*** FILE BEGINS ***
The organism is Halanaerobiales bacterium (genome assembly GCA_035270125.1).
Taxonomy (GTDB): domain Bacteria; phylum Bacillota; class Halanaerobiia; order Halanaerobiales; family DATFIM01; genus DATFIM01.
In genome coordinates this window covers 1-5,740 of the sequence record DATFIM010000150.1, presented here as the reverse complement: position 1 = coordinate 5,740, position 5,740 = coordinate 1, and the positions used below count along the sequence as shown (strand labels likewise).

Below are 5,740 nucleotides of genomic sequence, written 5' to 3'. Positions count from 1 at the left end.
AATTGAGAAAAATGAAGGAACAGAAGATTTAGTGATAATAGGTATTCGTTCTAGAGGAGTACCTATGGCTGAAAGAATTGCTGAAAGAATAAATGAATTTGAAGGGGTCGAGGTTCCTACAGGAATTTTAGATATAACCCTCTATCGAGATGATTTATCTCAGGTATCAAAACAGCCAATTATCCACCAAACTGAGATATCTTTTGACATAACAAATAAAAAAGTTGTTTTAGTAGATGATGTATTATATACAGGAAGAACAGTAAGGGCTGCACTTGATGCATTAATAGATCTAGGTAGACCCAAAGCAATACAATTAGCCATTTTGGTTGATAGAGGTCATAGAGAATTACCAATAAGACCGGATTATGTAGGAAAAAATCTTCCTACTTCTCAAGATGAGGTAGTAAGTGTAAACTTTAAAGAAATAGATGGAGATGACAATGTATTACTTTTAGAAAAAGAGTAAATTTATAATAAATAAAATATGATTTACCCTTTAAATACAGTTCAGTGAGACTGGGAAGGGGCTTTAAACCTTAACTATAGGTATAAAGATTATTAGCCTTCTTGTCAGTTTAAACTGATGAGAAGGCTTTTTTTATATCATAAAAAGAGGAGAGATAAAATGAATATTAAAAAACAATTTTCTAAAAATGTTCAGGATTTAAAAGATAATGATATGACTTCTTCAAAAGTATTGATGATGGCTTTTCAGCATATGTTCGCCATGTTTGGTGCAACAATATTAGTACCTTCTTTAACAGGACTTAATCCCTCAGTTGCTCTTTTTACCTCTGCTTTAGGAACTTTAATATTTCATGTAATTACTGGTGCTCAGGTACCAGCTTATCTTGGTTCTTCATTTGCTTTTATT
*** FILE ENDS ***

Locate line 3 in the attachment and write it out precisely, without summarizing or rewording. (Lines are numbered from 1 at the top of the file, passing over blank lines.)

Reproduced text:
In genome coordinates this window covers 1-5,740 of the sequence record DATFIM010000150.1, presented here as the reverse complement: position 1 = coordinate 5,740, position 5,740 = coordinate 1, and the positions used below count along the sequence as shown (strand labels likewise).